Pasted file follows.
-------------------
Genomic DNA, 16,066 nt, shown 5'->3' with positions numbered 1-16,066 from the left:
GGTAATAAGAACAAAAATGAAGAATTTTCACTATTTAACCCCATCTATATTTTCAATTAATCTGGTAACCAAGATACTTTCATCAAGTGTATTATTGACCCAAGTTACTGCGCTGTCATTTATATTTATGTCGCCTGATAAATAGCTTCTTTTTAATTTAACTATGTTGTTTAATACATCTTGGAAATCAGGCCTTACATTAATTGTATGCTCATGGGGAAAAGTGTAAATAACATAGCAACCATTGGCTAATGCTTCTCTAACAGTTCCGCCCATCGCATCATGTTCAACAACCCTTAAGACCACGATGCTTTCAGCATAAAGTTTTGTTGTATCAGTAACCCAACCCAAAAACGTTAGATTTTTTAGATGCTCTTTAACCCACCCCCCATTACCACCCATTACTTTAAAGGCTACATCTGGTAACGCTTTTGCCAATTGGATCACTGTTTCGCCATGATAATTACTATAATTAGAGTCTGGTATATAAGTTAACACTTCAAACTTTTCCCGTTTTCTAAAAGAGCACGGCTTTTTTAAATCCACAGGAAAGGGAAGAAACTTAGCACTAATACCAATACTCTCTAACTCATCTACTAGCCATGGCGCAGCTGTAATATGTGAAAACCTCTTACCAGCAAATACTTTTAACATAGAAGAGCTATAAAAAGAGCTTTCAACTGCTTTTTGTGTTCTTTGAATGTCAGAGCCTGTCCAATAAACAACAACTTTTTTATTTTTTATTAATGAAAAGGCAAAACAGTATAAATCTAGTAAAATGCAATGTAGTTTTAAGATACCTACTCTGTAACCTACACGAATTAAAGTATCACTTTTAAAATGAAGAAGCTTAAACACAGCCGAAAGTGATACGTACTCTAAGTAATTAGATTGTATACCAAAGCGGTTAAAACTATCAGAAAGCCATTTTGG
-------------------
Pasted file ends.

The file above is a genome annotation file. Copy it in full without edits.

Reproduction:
Genomic DNA, 16,066 nt, shown 5'->3' with positions numbered 1-16,066 from the left:
GGTAATAAGAACAAAAATGAAGAATTTTCACTATTTAACCCCATCTATATTTTCAATTAATCTGGTAACCAAGATACTTTCATCAAGTGTATTATTGACCCAAGTTACTGCGCTGTCATTTATATTTATGTCGCCTGATAAATAGCTTCTTTTTAATTTAACTATGTTGTTTAATACATCTTGGAAATCAGGCCTTACATTAATTGTATGCTCATGGGGAAAAGTGTAAATAACATAGCAACCATTGGCTAATGCTTCTCTAACAGTTCCGCCCATCGCATCATGTTCAACAACCCTTAAGACCACGATGCTTTCAGCATAAAGTTTTGTTGTATCAGTAACCCAACCCAAAAACGTTAGATTTTTTAGATGCTCTTTAACCCACCCCCCATTACCACCCATTACTTTAAAGGCTACATCTGGTAACGCTTTTGCCAATTGGATCACTGTTTCGCCATGATAATTACTATAATTAGAGTCTGGTATATAAGTTAACACTTCAAACTTTTCCCGTTTTCTAAAAGAGCACGGCTTTTTTAAATCCACAGGAAAGGGAAGAAACTTAGCACTAATACCAATACTCTCTAACTCATCTACTAGCCATGGCGCAGCTGTAATATGTGAAAACCTCTTACCAGCAAATACTTTTAACATAGAAGAGCTATAAAAAGAGCTTTCAACTGCTTTTTGTGTTCTTTGAATGTCAGAGCCTGTCCAATAAACAACAACTTTTTTATTTTTTATTAATGAAAAGGCAAAACAGTATAAATCTAGTAAAATGCAATGTAGTTTTAAGATACCTACTCTGTAACCTACACGAATTAAAGTATCACTTTTAAAATGAAGAAGCTTAAACACAGCCGAAAGTGATACGTACTCTAAGTAATTAGATTGTATACCAAAGCGGTTAAAACTATCAGAAAGCCATTTTGG